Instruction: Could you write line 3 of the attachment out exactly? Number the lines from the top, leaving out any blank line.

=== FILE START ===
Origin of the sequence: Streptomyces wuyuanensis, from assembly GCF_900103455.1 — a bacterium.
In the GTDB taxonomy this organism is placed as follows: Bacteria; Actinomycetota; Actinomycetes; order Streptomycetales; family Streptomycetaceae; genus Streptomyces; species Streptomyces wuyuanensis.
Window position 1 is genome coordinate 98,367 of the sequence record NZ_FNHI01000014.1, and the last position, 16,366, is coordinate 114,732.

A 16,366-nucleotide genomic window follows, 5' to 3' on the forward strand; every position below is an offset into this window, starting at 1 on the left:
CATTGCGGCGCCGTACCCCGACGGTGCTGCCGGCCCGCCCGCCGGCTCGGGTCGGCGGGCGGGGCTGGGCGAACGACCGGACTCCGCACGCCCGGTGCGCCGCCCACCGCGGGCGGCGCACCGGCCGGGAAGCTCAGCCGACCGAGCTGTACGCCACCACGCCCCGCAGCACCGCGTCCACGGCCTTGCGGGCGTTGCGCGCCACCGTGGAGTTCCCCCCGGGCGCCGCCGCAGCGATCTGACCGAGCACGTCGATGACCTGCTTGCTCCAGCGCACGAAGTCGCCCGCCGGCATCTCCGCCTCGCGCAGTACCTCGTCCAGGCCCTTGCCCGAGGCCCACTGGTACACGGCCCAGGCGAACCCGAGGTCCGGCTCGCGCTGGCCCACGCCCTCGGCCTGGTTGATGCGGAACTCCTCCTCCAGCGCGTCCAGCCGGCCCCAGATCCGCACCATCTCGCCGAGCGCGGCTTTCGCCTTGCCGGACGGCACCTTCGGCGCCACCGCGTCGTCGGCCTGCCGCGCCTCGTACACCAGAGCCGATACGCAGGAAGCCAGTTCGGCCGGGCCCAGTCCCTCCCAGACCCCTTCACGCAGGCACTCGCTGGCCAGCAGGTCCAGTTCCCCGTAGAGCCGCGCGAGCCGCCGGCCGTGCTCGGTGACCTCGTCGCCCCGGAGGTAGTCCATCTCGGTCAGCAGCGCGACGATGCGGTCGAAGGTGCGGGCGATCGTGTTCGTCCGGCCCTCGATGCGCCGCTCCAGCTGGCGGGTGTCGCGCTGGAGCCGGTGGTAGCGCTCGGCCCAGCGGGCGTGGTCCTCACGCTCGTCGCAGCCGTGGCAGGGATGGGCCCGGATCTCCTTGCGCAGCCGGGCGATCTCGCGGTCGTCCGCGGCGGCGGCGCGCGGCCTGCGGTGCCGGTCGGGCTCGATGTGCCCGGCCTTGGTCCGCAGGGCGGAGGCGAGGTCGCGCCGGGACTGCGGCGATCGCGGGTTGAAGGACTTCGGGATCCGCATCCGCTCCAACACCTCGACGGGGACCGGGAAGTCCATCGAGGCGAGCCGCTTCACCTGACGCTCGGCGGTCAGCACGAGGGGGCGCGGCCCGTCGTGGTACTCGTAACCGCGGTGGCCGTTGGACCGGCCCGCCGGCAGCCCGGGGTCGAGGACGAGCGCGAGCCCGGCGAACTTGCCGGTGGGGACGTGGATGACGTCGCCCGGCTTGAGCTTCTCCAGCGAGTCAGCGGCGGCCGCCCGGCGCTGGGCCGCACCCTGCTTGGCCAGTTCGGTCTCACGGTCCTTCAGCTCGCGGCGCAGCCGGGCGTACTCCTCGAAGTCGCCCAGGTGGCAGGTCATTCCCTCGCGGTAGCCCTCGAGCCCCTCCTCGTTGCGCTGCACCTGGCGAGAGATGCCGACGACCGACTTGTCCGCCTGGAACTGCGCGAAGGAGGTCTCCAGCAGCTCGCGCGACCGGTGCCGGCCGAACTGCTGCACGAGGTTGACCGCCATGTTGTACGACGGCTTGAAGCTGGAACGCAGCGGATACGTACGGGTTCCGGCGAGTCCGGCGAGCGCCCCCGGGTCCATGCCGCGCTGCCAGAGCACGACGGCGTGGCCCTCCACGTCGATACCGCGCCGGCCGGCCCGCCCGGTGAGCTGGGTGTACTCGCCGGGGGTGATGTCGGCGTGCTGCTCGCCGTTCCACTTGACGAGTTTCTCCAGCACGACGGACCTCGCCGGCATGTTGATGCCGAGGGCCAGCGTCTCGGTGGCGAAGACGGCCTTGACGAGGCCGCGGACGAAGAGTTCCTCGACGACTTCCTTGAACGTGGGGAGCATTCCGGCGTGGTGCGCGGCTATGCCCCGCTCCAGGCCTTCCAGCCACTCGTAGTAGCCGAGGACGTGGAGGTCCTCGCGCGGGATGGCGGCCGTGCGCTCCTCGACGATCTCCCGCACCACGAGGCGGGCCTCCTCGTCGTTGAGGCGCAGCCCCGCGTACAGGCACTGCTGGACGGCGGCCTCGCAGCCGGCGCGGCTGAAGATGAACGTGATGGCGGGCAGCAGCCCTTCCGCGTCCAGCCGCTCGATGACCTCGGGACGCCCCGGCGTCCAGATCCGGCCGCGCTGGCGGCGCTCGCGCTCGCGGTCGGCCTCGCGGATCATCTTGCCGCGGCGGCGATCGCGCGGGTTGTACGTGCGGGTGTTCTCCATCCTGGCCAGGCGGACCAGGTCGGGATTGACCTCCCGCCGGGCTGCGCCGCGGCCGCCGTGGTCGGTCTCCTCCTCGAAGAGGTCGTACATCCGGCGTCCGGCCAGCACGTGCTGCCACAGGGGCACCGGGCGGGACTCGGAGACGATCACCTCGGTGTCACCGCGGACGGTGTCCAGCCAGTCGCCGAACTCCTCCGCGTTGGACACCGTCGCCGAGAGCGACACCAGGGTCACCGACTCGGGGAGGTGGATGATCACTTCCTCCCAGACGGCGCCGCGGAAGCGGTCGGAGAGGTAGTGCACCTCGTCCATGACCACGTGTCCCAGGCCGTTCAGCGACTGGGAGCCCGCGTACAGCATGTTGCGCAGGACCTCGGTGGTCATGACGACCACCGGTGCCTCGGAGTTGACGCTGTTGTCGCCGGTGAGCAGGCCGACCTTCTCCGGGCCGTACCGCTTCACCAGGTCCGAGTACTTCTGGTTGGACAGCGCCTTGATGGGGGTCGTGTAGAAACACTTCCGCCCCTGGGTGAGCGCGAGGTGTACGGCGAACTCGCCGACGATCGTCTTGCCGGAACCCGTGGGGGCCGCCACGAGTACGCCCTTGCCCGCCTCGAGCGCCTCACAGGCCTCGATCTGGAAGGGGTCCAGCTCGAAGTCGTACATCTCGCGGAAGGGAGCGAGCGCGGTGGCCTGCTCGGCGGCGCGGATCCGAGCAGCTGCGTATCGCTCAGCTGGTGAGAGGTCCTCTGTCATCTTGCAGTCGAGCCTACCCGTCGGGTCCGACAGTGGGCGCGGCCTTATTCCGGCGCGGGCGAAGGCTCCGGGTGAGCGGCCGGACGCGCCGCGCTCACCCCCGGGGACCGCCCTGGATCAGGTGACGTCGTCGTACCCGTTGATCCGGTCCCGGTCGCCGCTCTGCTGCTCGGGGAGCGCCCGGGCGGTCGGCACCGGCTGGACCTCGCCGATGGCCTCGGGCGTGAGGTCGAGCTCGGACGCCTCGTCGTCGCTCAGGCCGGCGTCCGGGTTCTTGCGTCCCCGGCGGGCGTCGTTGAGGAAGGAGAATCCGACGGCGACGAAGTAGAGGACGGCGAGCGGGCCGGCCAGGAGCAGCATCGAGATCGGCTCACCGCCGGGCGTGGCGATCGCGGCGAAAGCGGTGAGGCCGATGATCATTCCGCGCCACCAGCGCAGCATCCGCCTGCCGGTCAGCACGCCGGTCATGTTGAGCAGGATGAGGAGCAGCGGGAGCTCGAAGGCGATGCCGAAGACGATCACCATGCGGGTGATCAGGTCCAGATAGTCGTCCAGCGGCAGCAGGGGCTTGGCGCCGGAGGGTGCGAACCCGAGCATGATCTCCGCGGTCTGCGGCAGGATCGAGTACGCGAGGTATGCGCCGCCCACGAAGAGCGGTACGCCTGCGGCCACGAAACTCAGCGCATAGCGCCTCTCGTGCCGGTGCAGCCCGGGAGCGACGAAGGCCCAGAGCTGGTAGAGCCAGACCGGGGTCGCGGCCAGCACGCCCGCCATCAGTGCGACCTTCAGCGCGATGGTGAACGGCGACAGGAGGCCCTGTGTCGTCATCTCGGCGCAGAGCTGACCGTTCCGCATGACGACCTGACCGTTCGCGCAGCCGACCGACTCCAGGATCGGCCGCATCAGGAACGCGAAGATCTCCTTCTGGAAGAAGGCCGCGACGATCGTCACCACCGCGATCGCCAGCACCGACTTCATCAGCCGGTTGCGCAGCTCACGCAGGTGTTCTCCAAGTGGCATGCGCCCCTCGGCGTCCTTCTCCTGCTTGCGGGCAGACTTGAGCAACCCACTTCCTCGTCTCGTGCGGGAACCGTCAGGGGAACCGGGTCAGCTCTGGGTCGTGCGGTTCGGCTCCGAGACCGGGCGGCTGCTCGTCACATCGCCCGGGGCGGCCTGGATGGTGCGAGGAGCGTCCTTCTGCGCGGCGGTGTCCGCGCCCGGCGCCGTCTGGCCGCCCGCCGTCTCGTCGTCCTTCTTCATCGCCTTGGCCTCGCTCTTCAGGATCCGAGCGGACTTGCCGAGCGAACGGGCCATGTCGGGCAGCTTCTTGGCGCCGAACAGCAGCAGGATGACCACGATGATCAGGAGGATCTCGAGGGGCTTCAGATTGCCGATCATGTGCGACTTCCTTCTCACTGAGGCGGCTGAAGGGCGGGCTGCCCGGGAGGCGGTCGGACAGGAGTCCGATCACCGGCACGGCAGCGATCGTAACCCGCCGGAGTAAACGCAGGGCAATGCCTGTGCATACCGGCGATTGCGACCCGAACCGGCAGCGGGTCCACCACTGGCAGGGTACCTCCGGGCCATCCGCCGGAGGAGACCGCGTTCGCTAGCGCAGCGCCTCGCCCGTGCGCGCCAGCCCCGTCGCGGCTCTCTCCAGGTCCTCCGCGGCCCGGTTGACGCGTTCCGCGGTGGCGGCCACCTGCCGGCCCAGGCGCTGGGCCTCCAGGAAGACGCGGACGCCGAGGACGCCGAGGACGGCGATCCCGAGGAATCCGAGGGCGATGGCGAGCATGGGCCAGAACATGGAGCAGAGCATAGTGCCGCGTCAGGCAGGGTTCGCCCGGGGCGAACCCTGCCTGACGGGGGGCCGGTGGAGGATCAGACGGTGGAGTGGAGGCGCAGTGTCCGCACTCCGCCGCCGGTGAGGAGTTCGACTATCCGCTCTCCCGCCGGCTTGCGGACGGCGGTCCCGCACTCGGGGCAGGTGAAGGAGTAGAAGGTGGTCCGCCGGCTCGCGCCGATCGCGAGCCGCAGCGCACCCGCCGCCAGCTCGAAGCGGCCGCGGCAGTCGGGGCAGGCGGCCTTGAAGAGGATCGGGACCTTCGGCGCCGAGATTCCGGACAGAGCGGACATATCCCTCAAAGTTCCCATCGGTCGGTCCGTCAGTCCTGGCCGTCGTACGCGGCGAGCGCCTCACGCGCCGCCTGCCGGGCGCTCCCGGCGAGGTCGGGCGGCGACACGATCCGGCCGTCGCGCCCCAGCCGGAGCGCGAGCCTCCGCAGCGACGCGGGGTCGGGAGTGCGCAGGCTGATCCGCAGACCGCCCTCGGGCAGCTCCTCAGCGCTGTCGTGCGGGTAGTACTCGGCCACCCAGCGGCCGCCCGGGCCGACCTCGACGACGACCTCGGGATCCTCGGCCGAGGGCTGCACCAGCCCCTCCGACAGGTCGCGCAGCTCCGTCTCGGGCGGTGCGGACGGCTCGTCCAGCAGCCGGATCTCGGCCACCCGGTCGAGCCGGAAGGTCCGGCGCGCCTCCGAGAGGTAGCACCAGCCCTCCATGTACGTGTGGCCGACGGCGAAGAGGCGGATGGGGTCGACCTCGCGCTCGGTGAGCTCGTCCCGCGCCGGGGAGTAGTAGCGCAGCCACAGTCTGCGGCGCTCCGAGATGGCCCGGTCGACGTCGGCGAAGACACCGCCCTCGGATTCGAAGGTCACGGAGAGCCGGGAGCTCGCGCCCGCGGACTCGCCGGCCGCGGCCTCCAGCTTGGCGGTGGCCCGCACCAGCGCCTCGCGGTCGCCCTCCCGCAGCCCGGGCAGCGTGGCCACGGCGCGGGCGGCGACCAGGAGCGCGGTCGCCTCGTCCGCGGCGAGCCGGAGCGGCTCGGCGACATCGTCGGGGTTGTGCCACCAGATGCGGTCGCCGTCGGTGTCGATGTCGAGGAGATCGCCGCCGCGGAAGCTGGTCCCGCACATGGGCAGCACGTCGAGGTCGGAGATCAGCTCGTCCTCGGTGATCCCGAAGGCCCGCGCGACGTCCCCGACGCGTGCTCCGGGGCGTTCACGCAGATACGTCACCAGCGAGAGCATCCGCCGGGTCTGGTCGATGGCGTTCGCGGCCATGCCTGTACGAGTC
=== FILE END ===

Window position 1 is genome coordinate 98,367 of the sequence record NZ_FNHI01000014.1, and the last position, 16,366, is coordinate 114,732.